If you need more Mad Max after Fury Road, and lets face it... who doesn't? This game is where it's at. Especially after you've already gone back and watched the other three movies. The game understands not only the concept at the core of a good Mad Max tale, but what makes post apocalyptic action movies so much fun. The game opens with Max killing a ruthless wasteland overlord named Scabrous Scrotus, but also getting your iconic "black on black" Interceptor stolen and hacked up. So, the plot of the game is essentially about you beefing up your new ride, bit by bit. Which is fun. Overall, the game isn't without it's fair share of flaws, but it can also be a hell of a good time.


   One of my new year's resolutions for 2016 was to watch more horror movies in general, not just cram a ton into October and call it even. Nah, that's fun, but spread em out more. Anyways, if new year's resolutions could have footnotes, this one would've said "specifically, watch the ones you've been meaning to watch." Which, in this case, included the French, new-wave horror flick... Inside. It's a move that frequently pops up on 'most disturbing', 'most gruesome', or 'hardest to watch' lists. And, thankfully it actually lives up to it's much hyped reputation. It is definitely disturbing, gruesome and hard to watch. But boy am I glad I dug in.

Saturday, April 16, 2016

Freddy vs. Jason

   As a complete freak for 80's horror cinema, a couple of my good friends were baffled that I'd never seen Freddy vs. Jason before. So, obviously it was the go-to party flick of the night. Boobs, beer, blood, and blades. After now having seen this movie, I can safely say that having both Freddy and Jason as guest characters in the Mortal Kombat games was fairly inevitable.  Freddy vs. Jason has the two eponymous horror icons quite literally breaking out the kung-fu. It seems I was just late to this particular party. You couldn't get away with this shit anymore. (Sadly?) Whenever the two bladed cinematic baddies went at each other, I half expected the quasi-techno beat to slowly evolve into something like this. And, that's Freddy vs. Jason in a nutshell.

Goodnight Mommy

   I was on a winning streak having not seen a movie I disliked in quite some time, but dammit Goodnight Mommy, you fucked it up for me. This movie got under my skin, and more often than not- not in the way it was trying to. Having a simple concept and an threadbare plot (by design) does not excuse lazy writing. The makers of Goodnight Mommy were so concerned with building tension, which normally isn't a bad thing, that they forgot to keep their story on par. The movie is vague, confusing, and ultimately capped off with a shitty twist and a stupid ending. Not happy with this movie at all.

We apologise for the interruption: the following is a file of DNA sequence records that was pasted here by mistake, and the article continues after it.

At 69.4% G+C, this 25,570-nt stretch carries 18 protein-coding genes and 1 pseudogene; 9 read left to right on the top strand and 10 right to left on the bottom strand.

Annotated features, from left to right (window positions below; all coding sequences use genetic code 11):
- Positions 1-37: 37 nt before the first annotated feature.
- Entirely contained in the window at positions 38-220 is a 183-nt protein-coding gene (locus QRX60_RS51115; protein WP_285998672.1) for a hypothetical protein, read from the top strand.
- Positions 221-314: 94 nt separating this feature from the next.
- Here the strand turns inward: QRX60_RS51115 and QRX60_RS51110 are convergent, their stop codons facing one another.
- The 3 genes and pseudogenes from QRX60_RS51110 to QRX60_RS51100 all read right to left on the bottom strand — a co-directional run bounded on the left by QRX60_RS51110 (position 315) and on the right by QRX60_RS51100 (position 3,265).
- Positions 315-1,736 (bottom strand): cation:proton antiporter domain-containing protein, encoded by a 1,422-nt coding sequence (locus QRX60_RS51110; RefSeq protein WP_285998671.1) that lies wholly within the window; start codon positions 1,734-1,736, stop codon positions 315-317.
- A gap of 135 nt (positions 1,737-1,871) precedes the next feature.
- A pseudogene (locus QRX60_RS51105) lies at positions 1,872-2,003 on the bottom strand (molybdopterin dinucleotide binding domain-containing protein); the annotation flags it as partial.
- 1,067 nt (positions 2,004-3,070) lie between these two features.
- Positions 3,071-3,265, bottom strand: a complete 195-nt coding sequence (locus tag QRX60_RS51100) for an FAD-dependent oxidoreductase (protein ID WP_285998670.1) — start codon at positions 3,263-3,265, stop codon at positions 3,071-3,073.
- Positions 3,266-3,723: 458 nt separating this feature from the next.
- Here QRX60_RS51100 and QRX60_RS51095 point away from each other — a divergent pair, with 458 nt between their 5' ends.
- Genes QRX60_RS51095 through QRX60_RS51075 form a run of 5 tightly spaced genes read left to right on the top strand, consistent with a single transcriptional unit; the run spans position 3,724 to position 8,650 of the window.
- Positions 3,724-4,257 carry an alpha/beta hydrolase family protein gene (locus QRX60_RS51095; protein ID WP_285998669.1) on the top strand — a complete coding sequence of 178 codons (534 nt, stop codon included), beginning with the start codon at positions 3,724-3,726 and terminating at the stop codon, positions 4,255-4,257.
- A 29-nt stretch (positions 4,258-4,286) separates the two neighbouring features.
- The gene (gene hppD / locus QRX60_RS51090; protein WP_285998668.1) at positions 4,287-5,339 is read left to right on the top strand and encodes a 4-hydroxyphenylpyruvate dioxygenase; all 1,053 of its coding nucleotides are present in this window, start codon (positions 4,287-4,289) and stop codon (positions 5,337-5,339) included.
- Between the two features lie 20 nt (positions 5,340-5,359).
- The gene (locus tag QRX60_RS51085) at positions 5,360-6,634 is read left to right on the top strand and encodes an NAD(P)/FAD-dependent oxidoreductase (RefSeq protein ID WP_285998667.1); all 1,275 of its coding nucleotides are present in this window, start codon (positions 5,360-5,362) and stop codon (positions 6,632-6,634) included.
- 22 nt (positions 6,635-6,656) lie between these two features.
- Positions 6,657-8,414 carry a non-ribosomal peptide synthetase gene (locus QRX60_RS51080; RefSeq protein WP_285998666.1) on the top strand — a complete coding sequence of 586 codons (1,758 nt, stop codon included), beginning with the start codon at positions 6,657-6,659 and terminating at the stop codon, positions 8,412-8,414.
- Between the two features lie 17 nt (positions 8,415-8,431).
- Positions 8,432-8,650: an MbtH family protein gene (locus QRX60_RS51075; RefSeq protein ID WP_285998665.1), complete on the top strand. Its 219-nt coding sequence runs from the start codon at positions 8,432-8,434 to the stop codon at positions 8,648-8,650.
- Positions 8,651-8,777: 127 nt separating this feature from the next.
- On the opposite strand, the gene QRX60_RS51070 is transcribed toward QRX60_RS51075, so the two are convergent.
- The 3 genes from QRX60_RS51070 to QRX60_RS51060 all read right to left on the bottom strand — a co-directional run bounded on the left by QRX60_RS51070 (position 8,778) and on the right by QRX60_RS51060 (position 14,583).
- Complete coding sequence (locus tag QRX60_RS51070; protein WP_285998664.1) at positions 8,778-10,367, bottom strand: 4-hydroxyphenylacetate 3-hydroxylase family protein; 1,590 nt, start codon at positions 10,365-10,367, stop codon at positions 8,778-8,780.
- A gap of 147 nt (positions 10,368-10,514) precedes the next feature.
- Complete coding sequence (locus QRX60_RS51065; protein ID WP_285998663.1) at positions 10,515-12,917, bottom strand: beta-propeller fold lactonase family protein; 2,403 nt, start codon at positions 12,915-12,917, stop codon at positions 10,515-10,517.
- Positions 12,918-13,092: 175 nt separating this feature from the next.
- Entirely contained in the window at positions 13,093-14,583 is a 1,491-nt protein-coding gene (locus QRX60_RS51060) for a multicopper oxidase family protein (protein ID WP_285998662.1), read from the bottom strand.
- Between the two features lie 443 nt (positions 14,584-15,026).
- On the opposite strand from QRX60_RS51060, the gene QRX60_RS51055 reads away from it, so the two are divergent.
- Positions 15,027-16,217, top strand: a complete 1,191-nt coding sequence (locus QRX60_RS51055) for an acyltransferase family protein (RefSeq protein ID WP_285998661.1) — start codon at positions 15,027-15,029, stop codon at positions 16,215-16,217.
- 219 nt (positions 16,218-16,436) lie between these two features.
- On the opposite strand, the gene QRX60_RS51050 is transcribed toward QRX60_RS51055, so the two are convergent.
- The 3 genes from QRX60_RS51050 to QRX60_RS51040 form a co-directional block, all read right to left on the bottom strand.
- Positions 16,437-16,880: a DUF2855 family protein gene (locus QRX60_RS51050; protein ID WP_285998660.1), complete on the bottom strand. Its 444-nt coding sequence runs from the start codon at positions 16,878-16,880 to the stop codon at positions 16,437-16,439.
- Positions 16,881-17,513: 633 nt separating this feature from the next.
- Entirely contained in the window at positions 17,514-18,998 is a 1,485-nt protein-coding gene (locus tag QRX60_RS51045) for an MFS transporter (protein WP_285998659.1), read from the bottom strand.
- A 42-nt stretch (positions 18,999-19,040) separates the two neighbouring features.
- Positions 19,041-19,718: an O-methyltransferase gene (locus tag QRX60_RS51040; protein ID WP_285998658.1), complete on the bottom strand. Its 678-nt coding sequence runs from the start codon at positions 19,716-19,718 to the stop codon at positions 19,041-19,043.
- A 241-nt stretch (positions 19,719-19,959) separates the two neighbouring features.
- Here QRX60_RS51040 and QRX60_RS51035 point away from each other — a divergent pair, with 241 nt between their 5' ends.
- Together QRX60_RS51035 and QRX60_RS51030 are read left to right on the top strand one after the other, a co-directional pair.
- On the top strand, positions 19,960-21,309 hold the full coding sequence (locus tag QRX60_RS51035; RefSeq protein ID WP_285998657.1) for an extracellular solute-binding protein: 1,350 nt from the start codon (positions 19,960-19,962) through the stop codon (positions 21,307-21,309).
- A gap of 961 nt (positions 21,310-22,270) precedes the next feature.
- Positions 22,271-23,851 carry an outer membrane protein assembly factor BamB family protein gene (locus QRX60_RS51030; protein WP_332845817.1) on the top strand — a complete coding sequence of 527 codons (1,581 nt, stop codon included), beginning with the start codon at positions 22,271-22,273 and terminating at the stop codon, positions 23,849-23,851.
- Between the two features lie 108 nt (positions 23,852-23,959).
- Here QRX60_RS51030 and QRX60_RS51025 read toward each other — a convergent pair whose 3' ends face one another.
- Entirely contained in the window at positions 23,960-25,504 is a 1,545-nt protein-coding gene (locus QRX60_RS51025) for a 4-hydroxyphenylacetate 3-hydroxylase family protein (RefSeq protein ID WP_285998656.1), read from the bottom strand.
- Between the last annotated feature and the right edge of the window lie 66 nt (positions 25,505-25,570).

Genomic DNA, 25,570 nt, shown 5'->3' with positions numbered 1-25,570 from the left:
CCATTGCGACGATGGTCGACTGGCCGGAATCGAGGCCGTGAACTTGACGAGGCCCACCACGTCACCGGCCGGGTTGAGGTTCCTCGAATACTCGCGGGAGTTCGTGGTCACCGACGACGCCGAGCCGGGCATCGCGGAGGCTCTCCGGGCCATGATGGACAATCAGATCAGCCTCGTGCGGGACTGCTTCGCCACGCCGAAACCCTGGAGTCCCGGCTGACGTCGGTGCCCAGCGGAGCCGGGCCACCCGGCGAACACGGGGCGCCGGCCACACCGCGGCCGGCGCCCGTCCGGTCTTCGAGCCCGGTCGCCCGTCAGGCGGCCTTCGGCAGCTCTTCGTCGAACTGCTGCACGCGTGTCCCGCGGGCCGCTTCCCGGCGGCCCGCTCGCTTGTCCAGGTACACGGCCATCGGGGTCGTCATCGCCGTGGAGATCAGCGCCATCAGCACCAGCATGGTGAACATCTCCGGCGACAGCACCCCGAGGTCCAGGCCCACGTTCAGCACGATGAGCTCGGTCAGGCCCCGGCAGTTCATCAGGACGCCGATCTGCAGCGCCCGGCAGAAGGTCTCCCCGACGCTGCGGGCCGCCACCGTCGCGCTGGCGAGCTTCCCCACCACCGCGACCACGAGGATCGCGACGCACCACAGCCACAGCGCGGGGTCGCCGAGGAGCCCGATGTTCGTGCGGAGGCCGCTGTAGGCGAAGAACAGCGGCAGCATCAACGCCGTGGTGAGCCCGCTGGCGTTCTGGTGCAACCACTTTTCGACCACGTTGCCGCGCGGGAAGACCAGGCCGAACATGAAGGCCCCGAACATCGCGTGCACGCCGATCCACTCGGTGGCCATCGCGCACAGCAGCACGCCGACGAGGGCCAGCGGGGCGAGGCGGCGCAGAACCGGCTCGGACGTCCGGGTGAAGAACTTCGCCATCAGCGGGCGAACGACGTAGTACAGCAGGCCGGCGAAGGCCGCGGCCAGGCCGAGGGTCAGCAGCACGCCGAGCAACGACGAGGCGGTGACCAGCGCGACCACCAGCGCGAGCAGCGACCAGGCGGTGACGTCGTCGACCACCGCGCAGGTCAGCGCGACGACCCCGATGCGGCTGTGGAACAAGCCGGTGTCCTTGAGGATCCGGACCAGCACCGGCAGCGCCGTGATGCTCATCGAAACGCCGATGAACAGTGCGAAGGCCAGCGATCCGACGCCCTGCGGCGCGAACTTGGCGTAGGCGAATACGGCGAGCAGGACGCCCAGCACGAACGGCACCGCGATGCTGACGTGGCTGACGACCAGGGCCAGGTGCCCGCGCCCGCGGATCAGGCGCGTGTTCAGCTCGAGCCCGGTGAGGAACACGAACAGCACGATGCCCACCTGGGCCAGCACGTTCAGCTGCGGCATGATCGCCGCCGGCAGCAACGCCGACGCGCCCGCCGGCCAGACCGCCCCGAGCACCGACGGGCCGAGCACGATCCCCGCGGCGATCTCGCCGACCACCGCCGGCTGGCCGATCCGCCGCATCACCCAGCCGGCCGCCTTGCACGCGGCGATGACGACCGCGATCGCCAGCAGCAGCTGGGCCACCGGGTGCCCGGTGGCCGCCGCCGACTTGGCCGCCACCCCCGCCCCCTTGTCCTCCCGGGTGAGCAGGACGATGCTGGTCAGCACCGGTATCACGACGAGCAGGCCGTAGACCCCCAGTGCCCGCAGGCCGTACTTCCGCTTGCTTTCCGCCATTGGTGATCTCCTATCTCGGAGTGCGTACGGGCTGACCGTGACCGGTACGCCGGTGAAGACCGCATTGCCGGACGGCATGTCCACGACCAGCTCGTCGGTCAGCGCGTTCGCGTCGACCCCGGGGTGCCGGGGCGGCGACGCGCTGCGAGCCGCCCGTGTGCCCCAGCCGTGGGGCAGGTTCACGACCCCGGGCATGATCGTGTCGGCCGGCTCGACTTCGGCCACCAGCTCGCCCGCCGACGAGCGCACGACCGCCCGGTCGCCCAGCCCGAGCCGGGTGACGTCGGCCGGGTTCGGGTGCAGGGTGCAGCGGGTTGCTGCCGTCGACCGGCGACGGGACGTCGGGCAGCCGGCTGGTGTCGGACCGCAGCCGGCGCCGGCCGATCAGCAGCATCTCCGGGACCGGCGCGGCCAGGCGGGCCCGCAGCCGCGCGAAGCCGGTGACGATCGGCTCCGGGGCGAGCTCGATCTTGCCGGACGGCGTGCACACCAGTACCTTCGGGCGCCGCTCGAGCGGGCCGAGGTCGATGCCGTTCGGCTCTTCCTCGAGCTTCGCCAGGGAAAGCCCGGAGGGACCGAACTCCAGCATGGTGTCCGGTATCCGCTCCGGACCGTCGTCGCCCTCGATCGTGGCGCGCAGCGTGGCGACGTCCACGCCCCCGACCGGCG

Friday, April 15, 2016

Delta Force 2: Operation Stranglehold

   This is cinematic junk food of the best kind. It's brimming with shooting, explosions, and ridiculous one-liners. The villain is cartoonishly evil, and the only legitimately interesting thing about the movie is the heft of trivia behind it and it's complete disregard for real-world logic, politics, and policy. At least in movies like Rambo: First Blood Pt. II, an absolute paragon of 80's action-excess, the plot facilitated the absurdities on display. Of course, Delta Force 2 stars Chuck Norris. And, as you all well know, Chuck Norris doesn't follow the law... the law follows Chuck Norris. So I'm pretty sure international law does the same.


   Hush takes your average home invasion concept and adds a twist- the woman, all alone in her house? She's mute and deaf. If that was where the movie stopped innovating, we still would've gotten a fairly standard flick. But despite working with basic themes, the movie is absolutely greater than the sum of it's parts. It's lean, stylish, and brutal. What could've been a short throwaway premise turned into a hair-raising survival thriller. I was quite impressed with Hush, and unlike most movies it dominated my attention span entirely. It's not an amazing movie, but it's a damn sight better than most other entries in the same genre.

Wednesday, April 13, 2016


   I'd had my eye on this movie for over a year. Constantly checking to see if, when, and where it was getting released. The first trailer for it immediately hooked me, and I needed to see this movie. Now I finally have, and I can safely say the wait was worth it. With what little reviews are even out there at this point, critics and keyboard warriors are complaining that Baskin is 'low on plot'. Hearing that as a complaint really grinds my gears. See, there are some movies that are just devoid of enough creativity to generate an interesting plot, and then there are other movies like Baskin, that are that way by design. If you don't like the movie... fine. But, it's REALLY well made.